The enrollment of the Sally McDonnell Barksdale Honors College at the University of Mississippi has recently increased, but the retention rate of the Honors College has largely remained the same.
“Generally speaking, the students who come in as first-semester freshmen will graduate with us about 50-54 percent of the time,” said John Samonds, the associate dean of the Honors College. “Of (the) freshman class that entered the university in 2012, 50 percent graduated in the Honors College, while 72 percent of them graduated from the university in four years.”
Nonetheless, the Honors College has concerned itself with growing its retention rate and cultivating it to reflect a higher average.
Douglass Sullivan-Gonzalez, dean of the Honors College, said he would like to see the Honors College retention rate nearing 80 or 90 percent, eventually.
“The Honors College has grown tremendously, and when I arrived in 2002, there were 252 students … now we are up to 1,600 students,” he said. “We invest a lot of money into our students — around $2,000 per honors student — so it would be great to see these numbers going up … discussions are being had on how we can increase these numbers.”
The Honors College staff has been researching reasons that students are leaving the Honors College in an effort to discover what changes may be made to raise the overall retention rate.
“We surveyed six years’ worth of honors students, and the main thing we’ve found is that GPA is one of the main reasons students are not graduating within the Honors College,” Sullivan-Gonzalez said.
According to Public University Honors, the Ole Miss Honors College ranks among the best honors colleges in the nation, receiving a 4.5 of 5 rating. To remain in the Honors College throughout their time at Ole Miss, students must maintain a minimum GPA of 3.20 as freshmen, 3.40 as sophomores and 3.50 as juniors. A GPA of 3.50 is required for a student to graduate with a degree from the Honors College.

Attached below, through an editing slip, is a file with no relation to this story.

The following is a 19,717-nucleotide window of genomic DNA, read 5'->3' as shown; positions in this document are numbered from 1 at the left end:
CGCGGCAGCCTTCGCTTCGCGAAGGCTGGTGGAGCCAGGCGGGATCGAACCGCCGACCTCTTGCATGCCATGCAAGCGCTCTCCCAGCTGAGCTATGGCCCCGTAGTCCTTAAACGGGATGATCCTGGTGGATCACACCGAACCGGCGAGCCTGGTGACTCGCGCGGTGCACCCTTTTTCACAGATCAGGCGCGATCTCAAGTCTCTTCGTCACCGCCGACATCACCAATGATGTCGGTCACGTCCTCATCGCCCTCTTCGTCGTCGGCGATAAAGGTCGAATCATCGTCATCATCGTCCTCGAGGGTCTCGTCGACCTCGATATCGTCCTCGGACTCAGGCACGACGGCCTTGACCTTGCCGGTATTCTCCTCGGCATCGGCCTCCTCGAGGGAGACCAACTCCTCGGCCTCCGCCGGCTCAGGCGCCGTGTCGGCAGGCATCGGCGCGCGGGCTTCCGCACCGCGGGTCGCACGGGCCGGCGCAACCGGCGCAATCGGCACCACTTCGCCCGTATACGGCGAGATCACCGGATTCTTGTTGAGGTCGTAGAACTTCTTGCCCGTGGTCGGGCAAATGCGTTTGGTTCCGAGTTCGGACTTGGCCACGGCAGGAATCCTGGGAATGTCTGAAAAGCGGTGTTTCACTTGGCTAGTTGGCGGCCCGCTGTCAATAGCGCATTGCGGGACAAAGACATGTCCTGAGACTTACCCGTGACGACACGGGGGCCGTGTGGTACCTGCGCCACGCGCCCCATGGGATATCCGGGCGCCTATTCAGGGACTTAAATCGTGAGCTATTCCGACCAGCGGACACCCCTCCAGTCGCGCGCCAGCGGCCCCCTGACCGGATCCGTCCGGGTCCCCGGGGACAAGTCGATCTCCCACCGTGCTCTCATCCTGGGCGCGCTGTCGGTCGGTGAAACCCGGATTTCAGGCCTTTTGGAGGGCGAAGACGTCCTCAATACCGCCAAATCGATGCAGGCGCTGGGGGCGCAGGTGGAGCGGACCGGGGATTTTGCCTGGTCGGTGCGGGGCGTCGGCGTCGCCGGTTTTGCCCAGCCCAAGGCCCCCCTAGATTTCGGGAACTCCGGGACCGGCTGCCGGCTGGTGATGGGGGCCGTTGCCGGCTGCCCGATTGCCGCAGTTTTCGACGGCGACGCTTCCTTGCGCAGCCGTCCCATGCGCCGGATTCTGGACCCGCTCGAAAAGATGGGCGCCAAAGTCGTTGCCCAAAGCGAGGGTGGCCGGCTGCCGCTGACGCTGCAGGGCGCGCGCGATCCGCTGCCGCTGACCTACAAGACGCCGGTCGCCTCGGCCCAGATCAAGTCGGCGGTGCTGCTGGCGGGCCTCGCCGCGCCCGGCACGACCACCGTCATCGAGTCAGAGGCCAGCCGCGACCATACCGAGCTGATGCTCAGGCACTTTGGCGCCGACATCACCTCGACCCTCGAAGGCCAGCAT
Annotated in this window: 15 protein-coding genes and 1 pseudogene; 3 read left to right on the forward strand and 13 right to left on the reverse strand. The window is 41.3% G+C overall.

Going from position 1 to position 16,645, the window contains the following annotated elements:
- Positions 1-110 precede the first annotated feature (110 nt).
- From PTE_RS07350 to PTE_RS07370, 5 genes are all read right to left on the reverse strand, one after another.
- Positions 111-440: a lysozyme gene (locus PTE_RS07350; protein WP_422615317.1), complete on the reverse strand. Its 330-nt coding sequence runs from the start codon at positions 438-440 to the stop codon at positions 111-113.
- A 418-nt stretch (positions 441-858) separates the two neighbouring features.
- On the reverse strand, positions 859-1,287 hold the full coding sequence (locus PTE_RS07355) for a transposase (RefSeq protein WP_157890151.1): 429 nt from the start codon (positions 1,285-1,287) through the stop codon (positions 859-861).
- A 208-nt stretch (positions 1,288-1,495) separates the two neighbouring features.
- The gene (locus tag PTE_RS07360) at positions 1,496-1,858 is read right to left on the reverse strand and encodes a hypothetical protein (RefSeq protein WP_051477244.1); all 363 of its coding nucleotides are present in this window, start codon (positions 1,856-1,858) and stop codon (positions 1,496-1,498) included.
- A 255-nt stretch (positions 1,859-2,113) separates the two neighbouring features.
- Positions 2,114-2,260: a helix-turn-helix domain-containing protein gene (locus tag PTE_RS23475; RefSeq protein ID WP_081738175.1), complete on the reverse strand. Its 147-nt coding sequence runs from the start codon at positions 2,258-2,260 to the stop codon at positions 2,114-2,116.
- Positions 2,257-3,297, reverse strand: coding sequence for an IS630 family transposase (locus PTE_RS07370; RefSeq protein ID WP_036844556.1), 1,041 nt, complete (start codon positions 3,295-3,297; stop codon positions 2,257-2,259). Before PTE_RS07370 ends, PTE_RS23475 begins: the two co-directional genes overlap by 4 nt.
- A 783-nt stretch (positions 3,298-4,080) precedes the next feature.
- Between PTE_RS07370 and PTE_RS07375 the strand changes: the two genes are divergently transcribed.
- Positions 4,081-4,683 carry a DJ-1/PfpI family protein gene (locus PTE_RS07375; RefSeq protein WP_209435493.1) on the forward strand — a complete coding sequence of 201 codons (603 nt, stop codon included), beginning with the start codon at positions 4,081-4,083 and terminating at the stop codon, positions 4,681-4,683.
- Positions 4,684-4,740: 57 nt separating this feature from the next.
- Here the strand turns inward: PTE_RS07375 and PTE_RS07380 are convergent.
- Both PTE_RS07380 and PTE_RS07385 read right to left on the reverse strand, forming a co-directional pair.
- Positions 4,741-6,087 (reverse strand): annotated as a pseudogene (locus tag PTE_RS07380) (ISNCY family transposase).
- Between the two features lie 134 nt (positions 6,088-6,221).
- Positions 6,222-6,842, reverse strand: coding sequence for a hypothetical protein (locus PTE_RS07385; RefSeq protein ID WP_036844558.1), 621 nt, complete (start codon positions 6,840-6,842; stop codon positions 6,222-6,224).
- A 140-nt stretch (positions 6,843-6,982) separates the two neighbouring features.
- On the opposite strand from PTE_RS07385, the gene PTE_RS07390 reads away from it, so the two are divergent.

“When the college was created, it was decided that a student should graduate with a minimum of a 3.50 (GPA), which is the requirement for a student to graduate with cum laude honors,” Samonds said.
Honors College leadership claims it has a lot of options on the table regarding the future of how the Honors College can improve its retention rates.
“Do we create a thesis or nonthesis track? Do we change the GPA requirements? There are a number of ways we can go about changing things, and those discussions are being had,” Sullivan-Gonzalez said. “But, we also have to examine what the consequences are of changing and making those options available.”
Alan Cuff, a junior at the university who was dismissed from the Honors College after completing his sophomore year, said the problem lies within the rapid dismissal of students who are unable to meet the GPA requirement during their freshman and sophomore years.
“The probationary period they offered me was only a summer term, and that was pretty insufficient to turn my GPA around,” Cuff said. “My GPA was .09 points below the requirement, and I would have had to get 10 hours of 4.0 credits to get a 3.40 … that was not realistic, because taking a summer term is costly and time-consuming.”
Cuff said he understands the reasoning behind the 3.50 GPA requirement for seniors. He said that this is a good standard for honors students. However, he said the Honors College administration should be more understanding about students being able to improve their GPAs after a rough semester.
“The Honors College should consider offering a chance at improving GPA on a more realistic scale and possibly wait to dismiss students at the end of their junior year for GPA reasons,” he said. “I could potentially rejoin the Honors College if that was the case.”
Sullivan-Gonzalez said he feels the college should be less concerned about students’ GPAs and, instead, be more concerned about students understanding their responsibility to be a “citizen-scholar” and about teaching students the essential skills and tools they will need beyond their undergraduate education.
“But this is a faculty discussion, and while I have input, it requires many members of the faculty to ultimately decide where to take the Honors College next to improve the retention rate,” he said.